## Always another problem

I was picking through the XKCD archives the other day and came across this comic, which stands by itself as being entirely true and hilarious. But all XKCD comics have a second part, a second punch-line, listed in the image’s “title” text.

This particular comic’s title text read as follows: “I first saw this problem on the Google Labs Aptitude Test. A professor and I filled a blackboard without getting anywhere. Have fun.”

This struck me as one of those nerd experiences that Randal Munroe, author of XKCD, occasionally writes about, that would be really cool to actually experience. To have a teacher so cool that not only would he would take the time to lend his expertise to help solve some purposely inscrutable problems, and spend quite a while at it. But after contemplating this for a few moments, I realized that it already had happened to me. Well, sort of.

See, many years ago, in the fall of 2004, a billboard appeared in Silicon Valley that said “{the first 10-digit prime found in consecutive digits of e}.com” and word of this reached my high school sophomore ears, during Linux class.

Tabling that week’s lesson — it was a some-what self-paced course — for a later day, I began to crack in to this problem with the kind of zeal shown by the physicist in the above comic. It made sense to solve the problem in Python, which I had been teaching myself, and the Fedora Core Linux computers in the class room had it already installed, so I just opened a vi window and started in.

That part only took a little while, because Python’s string slicing made iterating through an arbitrarily long string (stored in a text file from one of these websites that has e to the millionth digit) a piece of cake. Mix in a function that probabilistically test for primes, and you’re done.

But, of course, this was just the beginning. After chewing its cud for a while, my program spit out “7427466391”, which took me to 7427466391.com. That, of course, had another problem. This one was much trickier:

f(1) = 7182818284

f(2) = 8182845904

f(3) = 8747135266

f(4) = 7427466391

f(5) = ???

Just looking at the provided results, I could tell that it wasn’t any kind of conventional f(x) = kx function, or even any function there f(x) varied directly or indirectly with x. Aside from that, my math schooling through Honors Geometry provided very little help.

But at this point, some of the rest of the class began pitching in. See, somewhere along the way, while I had been solving the first part, I guess some of my classmates had noticed the, uh, *concentrated* look on my face, and wondered what I was up to. Stumped at this second puzzle, I opened the floor for input. A number of theories were floated and eventually sunken, to no avail.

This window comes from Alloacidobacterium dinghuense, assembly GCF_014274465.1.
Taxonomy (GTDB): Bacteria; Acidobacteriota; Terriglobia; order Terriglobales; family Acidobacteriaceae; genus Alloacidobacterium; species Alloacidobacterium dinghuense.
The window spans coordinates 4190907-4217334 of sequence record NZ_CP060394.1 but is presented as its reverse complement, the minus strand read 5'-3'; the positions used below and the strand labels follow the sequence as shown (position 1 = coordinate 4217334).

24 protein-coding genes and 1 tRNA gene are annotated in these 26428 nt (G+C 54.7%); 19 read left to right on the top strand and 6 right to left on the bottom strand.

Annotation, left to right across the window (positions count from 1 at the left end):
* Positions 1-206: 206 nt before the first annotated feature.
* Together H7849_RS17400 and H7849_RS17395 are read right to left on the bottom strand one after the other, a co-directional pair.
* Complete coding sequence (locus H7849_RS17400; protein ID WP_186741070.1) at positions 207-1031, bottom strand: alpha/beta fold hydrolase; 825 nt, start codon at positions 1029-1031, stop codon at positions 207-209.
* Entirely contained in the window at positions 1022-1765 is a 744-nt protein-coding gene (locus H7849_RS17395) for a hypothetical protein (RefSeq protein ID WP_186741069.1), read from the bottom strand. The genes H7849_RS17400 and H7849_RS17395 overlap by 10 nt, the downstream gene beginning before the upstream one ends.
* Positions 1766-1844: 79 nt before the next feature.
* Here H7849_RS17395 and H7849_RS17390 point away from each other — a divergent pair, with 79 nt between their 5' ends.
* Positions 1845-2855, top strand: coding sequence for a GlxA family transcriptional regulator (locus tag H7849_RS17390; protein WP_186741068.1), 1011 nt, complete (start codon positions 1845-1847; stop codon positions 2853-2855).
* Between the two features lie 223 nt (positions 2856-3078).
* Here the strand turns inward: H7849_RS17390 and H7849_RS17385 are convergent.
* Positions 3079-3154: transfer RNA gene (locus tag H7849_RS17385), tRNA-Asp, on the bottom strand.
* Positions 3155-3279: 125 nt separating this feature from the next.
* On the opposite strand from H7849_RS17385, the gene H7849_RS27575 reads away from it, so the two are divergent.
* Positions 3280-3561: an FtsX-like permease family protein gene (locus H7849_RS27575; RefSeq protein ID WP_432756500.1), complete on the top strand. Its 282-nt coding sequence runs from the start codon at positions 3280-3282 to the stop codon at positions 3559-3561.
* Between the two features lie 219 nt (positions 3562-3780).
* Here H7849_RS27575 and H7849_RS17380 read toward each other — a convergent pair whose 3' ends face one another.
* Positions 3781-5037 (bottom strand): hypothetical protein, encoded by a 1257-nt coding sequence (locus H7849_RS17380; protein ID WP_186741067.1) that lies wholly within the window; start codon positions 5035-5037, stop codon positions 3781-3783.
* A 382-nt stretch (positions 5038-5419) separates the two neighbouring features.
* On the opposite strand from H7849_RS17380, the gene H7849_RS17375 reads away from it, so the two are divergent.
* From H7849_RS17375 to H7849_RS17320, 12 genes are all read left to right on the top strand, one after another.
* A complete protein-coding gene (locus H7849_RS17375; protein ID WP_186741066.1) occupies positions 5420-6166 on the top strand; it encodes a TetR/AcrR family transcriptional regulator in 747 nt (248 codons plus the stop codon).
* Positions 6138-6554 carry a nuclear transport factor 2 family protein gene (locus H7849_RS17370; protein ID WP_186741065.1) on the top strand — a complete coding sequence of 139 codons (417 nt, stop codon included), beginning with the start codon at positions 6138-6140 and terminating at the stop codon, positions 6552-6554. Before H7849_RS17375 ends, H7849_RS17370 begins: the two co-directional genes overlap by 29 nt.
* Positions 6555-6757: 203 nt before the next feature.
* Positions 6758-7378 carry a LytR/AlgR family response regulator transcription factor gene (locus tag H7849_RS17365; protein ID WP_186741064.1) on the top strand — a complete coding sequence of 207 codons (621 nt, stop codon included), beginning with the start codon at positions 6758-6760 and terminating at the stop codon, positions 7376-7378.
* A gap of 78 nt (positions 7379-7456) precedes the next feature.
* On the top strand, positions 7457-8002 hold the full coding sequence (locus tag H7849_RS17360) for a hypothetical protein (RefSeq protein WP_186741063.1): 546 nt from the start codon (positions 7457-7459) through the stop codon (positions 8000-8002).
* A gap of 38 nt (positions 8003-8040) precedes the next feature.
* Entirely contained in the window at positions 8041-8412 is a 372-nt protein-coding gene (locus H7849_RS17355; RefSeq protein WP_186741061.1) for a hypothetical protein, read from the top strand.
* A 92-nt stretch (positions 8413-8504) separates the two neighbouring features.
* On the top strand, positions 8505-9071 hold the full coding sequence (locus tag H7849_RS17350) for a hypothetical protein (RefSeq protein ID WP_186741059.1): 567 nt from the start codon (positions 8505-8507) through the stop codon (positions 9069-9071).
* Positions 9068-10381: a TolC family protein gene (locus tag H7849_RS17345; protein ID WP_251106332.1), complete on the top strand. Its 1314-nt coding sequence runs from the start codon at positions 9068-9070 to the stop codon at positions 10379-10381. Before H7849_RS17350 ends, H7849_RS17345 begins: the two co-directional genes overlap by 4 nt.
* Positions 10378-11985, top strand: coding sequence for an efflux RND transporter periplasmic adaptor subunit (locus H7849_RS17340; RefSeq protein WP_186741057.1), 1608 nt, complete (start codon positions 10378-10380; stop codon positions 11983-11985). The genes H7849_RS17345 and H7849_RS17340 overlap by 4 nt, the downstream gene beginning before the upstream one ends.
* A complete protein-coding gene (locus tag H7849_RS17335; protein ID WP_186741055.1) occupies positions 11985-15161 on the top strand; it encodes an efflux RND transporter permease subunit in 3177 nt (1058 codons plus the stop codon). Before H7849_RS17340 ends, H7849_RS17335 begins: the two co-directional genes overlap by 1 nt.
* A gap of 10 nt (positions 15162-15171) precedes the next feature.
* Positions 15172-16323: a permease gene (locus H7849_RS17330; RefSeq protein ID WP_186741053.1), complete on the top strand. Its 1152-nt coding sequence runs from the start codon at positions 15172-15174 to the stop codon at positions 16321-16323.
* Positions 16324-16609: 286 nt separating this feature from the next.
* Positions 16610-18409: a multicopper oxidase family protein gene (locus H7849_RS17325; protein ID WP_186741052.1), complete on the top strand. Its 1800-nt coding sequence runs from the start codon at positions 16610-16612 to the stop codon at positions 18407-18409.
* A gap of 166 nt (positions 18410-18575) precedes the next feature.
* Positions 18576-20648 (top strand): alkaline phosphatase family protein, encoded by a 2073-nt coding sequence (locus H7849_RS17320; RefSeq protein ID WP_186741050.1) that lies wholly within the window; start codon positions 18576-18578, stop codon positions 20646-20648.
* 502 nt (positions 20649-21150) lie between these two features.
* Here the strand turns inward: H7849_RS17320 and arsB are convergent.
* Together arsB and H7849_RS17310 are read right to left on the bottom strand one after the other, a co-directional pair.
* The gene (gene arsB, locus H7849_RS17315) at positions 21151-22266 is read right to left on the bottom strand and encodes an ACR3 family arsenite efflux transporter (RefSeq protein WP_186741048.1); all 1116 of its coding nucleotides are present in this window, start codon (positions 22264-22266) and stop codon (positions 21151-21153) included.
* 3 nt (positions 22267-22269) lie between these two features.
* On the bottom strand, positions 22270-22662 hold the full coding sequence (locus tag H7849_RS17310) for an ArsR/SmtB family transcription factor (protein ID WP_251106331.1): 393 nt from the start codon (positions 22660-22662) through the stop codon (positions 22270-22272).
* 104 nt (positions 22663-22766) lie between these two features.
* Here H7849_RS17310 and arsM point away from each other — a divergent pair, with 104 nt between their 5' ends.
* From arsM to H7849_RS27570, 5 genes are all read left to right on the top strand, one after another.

Eventually, the teacher of this Linux class, one of the best teachers in the whole school, became interested in what was taking up so much attention. After explaining what was going on in full, and repeatedly reinforcing the fact that this was being done *in Linux* and was undoubtedly scholarly, he tacitly admitted the project’s merit and began providing assistance.

From there, I don’t remember how exactly the algorithm for finding the correct answer was determined, although I’m sure it was implemented in the same Python used on the first problem. But someone eventually figured out that the numbers were ten-digit sequences of numbers from e whose digits summed to 49. Once the fifth such number was found, and provided to this challenge website, it informed us that this was, in fact, a test.

As the message from Google Labs read:

One thing we learned while building Google is that it’s easier to find what you’re looking for if it comes looking for you. What we’re looking for are the best engineers in the world. And here you are.

As you can imagine, we get many, many resumes every day, so we developed this little process to increase the signal-to-noise ratio.

The sense of accomplishment seeing this was tempered only by the disappointment at having no resume to send given that I hadn’t yet held my first job, much less still being in the midst of achieving a diploma.

I must be overlooking something important about the “grid-of-resistors” question, because it seems rather simple to me. Electricity will follow the path of least resistance, right? In this case, there are three such paths, and they all have the same resistance: 3 ohms. Why isn’t that the answer?

As I understand it, electricity will take as many paths as possible. Not only would the three-step paths be taken, but the four-step and the five-step, ad infinitum.

Limits converging to infinity would be involved.